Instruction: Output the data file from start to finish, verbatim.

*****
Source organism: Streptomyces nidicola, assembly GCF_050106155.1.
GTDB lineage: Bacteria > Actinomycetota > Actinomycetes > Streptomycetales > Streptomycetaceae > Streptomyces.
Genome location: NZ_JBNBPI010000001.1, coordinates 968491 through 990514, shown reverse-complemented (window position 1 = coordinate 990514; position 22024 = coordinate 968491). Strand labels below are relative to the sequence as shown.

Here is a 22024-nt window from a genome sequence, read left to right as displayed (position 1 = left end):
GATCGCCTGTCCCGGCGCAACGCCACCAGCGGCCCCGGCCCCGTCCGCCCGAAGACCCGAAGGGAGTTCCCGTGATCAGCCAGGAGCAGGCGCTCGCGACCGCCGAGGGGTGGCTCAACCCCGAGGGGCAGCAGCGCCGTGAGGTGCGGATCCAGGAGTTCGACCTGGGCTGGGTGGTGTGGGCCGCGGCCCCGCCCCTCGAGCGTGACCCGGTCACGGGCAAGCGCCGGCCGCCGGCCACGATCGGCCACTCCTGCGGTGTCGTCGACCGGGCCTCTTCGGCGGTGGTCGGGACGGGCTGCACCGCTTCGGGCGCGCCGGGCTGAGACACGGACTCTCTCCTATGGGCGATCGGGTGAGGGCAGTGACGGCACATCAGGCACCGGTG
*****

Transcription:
Source organism: Streptomyces nidicola, assembly GCF_050106155.1.
GTDB lineage: Bacteria > Actinomycetota > Actinomycetes > Streptomycetales > Streptomycetaceae > Streptomyces.
Genome location: NZ_JBNBPI010000001.1, coordinates 968491 through 990514, shown reverse-complemented (window position 1 = coordinate 990514; position 22024 = coordinate 968491). Strand labels below are relative to the sequence as shown.

Here is a 22024-nt window from a genome sequence, read left to right as displayed (position 1 = left end):
GATCGCCTGTCCCGGCGCAACGCCACCAGCGGCCCCGGCCCCGTCCGCCCGAAGACCCGAAGGGAGTTCCCGTGATCAGCCAGGAGCAGGCGCTCGCGACCGCCGAGGGGTGGCTCAACCCCGAGGGGCAGCAGCGCCGTGAGGTGCGGATCCAGGAGTTCGACCTGGGCTGGGTGGTGTGGGCCGCGGCCCCGCCCCTCGAGCGTGACCCGGTCACGGGCAAGCGCCGGCCGCCGGCCACGATCGGCCACTCCTGCGGTGTCGTCGACCGGGCCTCTTCGGCGGTGGTCGGGACGGGCTGCACCGCTTCGGGCGCGCCGGGCTGAGACACGGACTCTCTCCTATGGGCGATCGGGTGAGGGCAGTGACGGCACATCAGGCACCGGTG